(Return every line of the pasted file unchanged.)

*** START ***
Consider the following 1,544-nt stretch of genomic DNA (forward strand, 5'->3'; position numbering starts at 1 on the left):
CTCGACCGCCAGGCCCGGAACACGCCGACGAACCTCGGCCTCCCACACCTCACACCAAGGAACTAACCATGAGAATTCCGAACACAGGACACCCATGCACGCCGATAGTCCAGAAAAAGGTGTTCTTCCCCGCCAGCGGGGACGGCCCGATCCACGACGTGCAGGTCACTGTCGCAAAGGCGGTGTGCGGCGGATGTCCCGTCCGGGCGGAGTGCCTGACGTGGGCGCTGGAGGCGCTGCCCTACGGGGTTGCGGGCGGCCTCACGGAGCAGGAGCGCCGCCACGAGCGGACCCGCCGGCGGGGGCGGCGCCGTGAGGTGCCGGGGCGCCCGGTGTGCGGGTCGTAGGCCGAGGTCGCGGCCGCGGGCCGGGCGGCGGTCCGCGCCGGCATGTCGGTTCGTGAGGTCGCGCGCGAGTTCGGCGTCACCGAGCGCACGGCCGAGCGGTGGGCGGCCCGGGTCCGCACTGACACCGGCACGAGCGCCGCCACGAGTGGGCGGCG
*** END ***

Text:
Consider the following 1,544-nt stretch of genomic DNA (forward strand, 5'->3'; position numbering starts at 1 on the left):
CTCGACCGCCAGGCCCGGAACACGCCGACGAACCTCGGCCTCCCACACCTCACACCAAGGAACTAACCATGAGAATTCCGAACACAGGACACCCATGCACGCCGATAGTCCAGAAAAAGGTGTTCTTCCCCGCCAGCGGGGACGGCCCGATCCACGACGTGCAGGTCACTGTCGCAAAGGCGGTGTGCGGCGGATGTCCCGTCCGGGCGGAGTGCCTGACGTGGGCGCTGGAGGCGCTGCCCTACGGGGTTGCGGGCGGCCTCACGGAGCAGGAGCGCCGCCACGAGCGGACCCGCCGGCGGGGGCGGCGCCGTGAGGTGCCGGGGCGCCCGGTGTGCGGGTCGTAGGCCGAGGTCGCGGCCGCGGGCCGGGCGGCGGTCCGCGCCGGCATGTCGGTTCGTGAGGTCGCGCGCGAGTTCGGCGTCACCGAGCGCACGGCCGAGCGGTGGGCGGCCCGGGTCCGCACTGACACCGGCACGAGCGCCGCCACGAGTGGGCGGCG